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Can a non-renormalizable relativistic quantum field theory exist?

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Can a non-renormalizable relativistic quantum field theory exist as an exact (rather than effective) theory?

asked Oct 2, 2016 in Theoretical Physics by Arnold Neumaier (12,375 points) [ no revision ]

1 Answer

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There are theories that are non-renormalizable according to standard perturbation theory but are (at the usual level of rigor in theoretical physics) renormalizable when perturbed around the large N limit. See, e.g.,

G. Parisi, The theory of non-renormalizable interactions: The large N expansion, Nuclear Physics B 100.2 (1975): 368-388.

A fully rigorous construction of such a theory has been given in 2 space-time dimensions. See

K. Gawedski and A. Kupiainen, Renormalization of a non-renormalizable quantum field theory, Nuclear Physics B 262 (1985), 33-48.

In general, the only difference between renormalizable and non-renormalizable theories is that the collection of the former/latter forms a finite/infinite-dimensional manifold of theories. But of course, infinite-dimensional manifolds contain lots of finite-dimensional ones; for example those that set all but finitely many of the parameters to zero. The problem is just identifying the right ones to describe given physics is much harder, especially if one aims at an infinitely accurate (''fundamental'') description of Nature.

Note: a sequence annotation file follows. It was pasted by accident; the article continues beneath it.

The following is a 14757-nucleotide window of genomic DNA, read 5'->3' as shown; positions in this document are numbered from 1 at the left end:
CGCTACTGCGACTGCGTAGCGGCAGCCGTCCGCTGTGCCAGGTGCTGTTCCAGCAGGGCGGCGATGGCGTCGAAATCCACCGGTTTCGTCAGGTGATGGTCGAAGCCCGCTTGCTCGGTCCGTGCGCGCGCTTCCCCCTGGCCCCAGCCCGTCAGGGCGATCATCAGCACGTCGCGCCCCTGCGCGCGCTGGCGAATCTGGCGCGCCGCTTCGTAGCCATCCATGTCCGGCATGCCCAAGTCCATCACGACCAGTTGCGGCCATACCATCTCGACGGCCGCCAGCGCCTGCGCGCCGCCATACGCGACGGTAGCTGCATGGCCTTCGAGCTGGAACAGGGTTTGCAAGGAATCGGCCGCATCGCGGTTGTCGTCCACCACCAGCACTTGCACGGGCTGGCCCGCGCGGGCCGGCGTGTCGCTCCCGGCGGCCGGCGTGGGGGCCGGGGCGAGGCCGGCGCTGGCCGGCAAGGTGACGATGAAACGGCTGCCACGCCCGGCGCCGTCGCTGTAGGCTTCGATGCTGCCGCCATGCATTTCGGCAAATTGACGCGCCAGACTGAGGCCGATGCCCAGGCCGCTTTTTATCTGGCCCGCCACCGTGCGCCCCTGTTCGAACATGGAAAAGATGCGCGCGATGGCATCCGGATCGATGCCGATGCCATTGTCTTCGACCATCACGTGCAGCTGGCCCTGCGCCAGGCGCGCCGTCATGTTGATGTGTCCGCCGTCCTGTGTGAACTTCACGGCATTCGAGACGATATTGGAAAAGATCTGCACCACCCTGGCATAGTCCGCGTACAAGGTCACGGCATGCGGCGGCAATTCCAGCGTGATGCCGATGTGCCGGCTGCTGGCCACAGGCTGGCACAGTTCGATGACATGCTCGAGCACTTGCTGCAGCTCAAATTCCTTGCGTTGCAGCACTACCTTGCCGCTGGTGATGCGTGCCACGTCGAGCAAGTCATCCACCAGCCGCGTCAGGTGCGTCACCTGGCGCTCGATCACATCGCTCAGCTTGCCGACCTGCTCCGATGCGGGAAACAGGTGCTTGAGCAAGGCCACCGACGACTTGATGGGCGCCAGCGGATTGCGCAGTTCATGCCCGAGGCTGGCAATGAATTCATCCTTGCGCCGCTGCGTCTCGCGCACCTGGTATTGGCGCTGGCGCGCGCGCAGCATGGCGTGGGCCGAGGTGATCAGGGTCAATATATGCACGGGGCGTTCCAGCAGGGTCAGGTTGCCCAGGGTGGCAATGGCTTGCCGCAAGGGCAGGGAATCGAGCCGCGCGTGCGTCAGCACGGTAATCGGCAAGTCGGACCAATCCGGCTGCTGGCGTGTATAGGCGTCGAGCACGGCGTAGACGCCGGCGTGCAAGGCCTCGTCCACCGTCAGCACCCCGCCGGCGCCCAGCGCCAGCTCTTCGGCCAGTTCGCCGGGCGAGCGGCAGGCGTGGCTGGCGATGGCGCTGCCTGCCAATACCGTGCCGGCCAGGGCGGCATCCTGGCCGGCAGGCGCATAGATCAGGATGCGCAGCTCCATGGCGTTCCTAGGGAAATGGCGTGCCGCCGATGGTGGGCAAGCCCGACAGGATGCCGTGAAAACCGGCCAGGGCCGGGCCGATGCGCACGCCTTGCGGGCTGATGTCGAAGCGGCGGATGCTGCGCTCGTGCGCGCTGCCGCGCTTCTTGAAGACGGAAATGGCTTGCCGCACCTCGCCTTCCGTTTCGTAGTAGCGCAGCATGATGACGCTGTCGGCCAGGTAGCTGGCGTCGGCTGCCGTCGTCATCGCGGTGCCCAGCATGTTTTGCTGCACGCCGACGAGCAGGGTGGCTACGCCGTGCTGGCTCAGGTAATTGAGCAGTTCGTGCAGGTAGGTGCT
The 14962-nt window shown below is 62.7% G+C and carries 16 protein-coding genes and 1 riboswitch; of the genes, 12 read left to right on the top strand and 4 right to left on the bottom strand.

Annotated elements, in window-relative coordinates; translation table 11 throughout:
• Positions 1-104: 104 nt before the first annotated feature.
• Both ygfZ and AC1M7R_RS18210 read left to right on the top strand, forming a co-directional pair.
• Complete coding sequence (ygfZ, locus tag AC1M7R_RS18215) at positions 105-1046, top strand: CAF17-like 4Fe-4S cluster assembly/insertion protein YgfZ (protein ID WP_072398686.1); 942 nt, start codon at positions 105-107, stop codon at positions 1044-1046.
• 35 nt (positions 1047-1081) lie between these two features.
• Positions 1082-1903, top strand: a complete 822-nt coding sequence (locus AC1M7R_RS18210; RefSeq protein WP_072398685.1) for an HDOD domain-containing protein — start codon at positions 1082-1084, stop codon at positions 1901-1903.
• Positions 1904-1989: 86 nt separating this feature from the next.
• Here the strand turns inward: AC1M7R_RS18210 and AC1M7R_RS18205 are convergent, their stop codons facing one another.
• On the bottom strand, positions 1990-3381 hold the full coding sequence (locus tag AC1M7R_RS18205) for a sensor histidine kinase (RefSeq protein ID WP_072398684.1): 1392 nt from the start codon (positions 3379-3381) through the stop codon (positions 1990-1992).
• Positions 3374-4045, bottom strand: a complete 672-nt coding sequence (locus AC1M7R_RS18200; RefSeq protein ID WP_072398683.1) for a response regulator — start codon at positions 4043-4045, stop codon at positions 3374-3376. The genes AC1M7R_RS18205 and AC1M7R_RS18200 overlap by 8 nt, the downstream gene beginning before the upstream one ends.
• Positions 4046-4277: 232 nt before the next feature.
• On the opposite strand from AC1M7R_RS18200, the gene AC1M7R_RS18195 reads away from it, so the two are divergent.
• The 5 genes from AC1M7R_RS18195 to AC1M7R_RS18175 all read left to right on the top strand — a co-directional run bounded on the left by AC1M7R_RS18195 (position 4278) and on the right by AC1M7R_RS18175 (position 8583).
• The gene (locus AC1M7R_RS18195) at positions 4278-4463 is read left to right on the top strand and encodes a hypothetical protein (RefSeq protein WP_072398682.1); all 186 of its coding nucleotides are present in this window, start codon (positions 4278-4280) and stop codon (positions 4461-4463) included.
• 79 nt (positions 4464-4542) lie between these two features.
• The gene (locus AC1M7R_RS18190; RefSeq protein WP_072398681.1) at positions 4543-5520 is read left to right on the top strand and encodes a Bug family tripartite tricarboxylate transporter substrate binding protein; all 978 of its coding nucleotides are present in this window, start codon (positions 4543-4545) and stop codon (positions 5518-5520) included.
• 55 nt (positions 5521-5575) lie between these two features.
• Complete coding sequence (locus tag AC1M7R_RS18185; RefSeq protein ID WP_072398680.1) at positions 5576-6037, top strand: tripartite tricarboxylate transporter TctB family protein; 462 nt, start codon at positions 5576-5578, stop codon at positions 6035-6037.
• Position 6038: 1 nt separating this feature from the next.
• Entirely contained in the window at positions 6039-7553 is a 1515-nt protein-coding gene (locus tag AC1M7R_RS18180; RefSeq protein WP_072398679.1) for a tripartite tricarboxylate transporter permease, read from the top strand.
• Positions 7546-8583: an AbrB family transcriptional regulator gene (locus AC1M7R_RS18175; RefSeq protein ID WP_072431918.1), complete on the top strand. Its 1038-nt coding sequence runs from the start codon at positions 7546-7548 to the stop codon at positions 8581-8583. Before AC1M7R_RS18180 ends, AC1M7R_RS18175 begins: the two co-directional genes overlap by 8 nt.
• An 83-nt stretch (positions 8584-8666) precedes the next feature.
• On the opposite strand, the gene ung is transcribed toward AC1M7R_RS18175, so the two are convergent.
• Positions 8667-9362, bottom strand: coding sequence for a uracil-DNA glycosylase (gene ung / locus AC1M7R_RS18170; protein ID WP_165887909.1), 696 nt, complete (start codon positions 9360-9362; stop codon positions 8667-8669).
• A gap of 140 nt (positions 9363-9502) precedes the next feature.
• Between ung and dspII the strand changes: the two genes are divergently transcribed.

answered Oct 2, 2016 by Arnold Neumaier (12,375 points) [ no revision ]

An " infinitely accurate (''fundamental'')" QFT is, by definition, a Theory of Everything, isn't it? In this sense, it cannot exist since we do not know and may not know everything.

If we do not intend to describe everything, then there may be infinite number of QFT constructions amongst which there may be those who does not need renormalization at all, I guess. I tried to give a toy model of such theories here (so far without any reaction from the physical community). This, third option, is avoided by the physical community as a crackpottery (non-mainstream direction of approximate physics description).

@VladimirKalitvianski: yours is neither a QFT nor invariant under a relativistic group, hence it is nothing but a toy for you personally.

All relativistic QFT need renormalization, since the covariant interactions one can easily write down are too singular to make sense with a finite coupling constant.

@ArnoldNeumaier: The "easiness" of writing such an interaction is "compensated" with heaviness of renormalizations and interpretations. You may not exclude the third possibility, you cannot prove its impossibility. And any new direction has started first from toy models, historically. You cannot speak for all physics community. Okay, you underappreciate this direction and my toy model in particular, but it is your personal underappreciation, which you extrapolate implicitly to the whole third direction. Too bad.

IMHO the moot point is that the correct theory won't need renormalization.

@JohnDuffeld: You implicitly imply there may only be one "correct theory" whereas there may be many of them.

 @Vladimir Kalitvianski : I was thinking of one theory for one subject.

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